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The dreams of life, the future of our beings, the beauty of life, hope will be fulfilled! Enjoy my friends!:)photo © 2010 UggBoy UggGirl | more info (via: Wylio)
A few months ago, my teacher Rabbanit Yemima Mizrachi advised us to bless our kids before they leave for school in the morning. I’ve been blessing my kids every weekday morning ever since, and I’ve been loving it. And my kids have too. I think the Weisberg kidlings really crave that extra concentrated dose of Eema love and blessing before they rush out the door at 7:21 AM for the big wide school-ish world.

So every morning since school started, I have put my hand on the head of each of my children, and recited the required verses from the Priestly Blessing:

יְבָרֶכְךָ יהוה וְיִשְׁמְרֶךָ
יָאֵר יהוה פָּנָיו אֵלֶיךָ וִיחֻנֶּךָּ
יִשָּׂא יהוה פָּנָיו אֵלֶיךָ וְיָשֵׂם לְךָ שָׁלוֹם

 

Which means:
“May God bless you and guard you.
May God make His face shine upon you and be gracious unto you.
May God lift up His face onto you, and grant you peace.”

And every morning, after that, I think of an issue that that particular child is struggling with (or some sort of struggle that I’m having with that child) and I give him or her a personalized blessing related to it. Here are some recent examples:
Please bless this boy that he should stop coming into my bed in the middle of the night…
Please bless this girl that she should start loving her teacher, and that her teacher will start loving her…
Please bless this girl that she should stop fighting with her sister…
Please bless this girl that her nose should FINALLY stop running…

But this morning, I had a fantastic JewishMOM lightning bolt of an idea that I really wanted to share with you…

This morning, for each of my children I said the Priestly blessing and then added, “Please bless this child that he/she should grow up to be a great light for the Jewish people!”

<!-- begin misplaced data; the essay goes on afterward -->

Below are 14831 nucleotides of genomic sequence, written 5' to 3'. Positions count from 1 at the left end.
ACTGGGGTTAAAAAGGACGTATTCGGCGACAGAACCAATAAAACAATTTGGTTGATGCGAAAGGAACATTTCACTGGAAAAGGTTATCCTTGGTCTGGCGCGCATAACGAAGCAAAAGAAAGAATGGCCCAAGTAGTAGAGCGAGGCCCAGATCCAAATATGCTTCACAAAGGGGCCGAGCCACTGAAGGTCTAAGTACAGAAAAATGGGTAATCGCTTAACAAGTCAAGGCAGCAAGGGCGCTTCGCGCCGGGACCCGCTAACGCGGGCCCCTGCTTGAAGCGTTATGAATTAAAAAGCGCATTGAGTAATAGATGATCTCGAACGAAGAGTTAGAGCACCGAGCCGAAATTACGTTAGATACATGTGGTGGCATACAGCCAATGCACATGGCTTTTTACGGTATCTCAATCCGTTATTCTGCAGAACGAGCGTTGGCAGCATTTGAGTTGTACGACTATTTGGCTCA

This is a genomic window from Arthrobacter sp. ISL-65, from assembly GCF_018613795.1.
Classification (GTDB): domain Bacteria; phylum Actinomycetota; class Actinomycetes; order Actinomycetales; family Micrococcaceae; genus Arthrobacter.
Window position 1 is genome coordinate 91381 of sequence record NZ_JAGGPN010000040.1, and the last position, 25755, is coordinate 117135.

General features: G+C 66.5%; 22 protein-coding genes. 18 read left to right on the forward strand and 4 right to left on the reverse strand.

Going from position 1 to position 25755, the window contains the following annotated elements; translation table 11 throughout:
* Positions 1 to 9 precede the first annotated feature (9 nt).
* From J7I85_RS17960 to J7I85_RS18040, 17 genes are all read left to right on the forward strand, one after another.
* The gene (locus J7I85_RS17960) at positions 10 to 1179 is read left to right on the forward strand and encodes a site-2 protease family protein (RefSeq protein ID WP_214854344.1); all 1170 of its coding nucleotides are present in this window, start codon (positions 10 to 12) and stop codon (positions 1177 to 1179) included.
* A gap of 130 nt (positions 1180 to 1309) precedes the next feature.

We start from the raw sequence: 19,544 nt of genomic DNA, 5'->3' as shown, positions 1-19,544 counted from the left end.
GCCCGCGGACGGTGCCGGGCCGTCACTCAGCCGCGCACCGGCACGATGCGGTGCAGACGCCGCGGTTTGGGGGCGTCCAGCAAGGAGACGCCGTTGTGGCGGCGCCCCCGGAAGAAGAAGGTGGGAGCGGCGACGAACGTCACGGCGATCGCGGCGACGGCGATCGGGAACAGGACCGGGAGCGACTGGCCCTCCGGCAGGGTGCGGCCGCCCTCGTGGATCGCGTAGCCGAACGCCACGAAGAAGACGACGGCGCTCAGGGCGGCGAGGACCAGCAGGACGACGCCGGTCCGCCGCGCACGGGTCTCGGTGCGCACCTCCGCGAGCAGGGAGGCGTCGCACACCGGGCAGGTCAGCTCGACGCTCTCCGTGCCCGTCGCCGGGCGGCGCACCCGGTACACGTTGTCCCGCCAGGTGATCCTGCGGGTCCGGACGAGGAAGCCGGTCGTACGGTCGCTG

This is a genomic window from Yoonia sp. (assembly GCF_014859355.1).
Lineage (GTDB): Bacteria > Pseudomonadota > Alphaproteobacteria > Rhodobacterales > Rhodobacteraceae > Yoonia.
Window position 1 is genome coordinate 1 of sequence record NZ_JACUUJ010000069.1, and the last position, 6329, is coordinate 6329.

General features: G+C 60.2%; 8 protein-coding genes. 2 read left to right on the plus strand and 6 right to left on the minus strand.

What a wonderful feeling it was to give that blessing.

At the moment I said it, it plucked me up by the scruff of my neck out of the sisterly bickering and the perpetually runny noses and the middle-of-the-night bargaining with my son to go back to his own bed. And it placed me, instead, twenty, thirty, forty years into the future, looking straight at the kind of grownups my kids will, G-d willing, grow up to be. Sincere, idealistic, passionate and caring people, parents, and Jews.

That switch of blessing made me look into my children’s faces as I blessed them, suddenly free of the traces of frustration that tinge my motherly life all too often. And replaced, instead, by respect and anticipation for the adults they will become. Please God.

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Baby Sleepingphoto © 2008 Sean McGee | more info (via: Wylio)
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I just had to share these incredible techniques to teach babies and toddlers to fall asleep on their own from Dina Friedman’s Chanoch leNaar Parenting Class.

I tried this technique with my 7 month old, Tsofia, and within 3 days she went from beginning 100% dependent on me to fall asleep by nursing, to falling asleep peacefully 100% on her own. This makes my life A LOT easier. And it also means that Tsofia sleeps better (she used to wake up and cry until I nursed her back to sleep, and now she just falls back to sleep on her own) and also now she can fall asleep in her carriage when I’m out, instead of crying and being miserable until I get home and nurse her to sleep.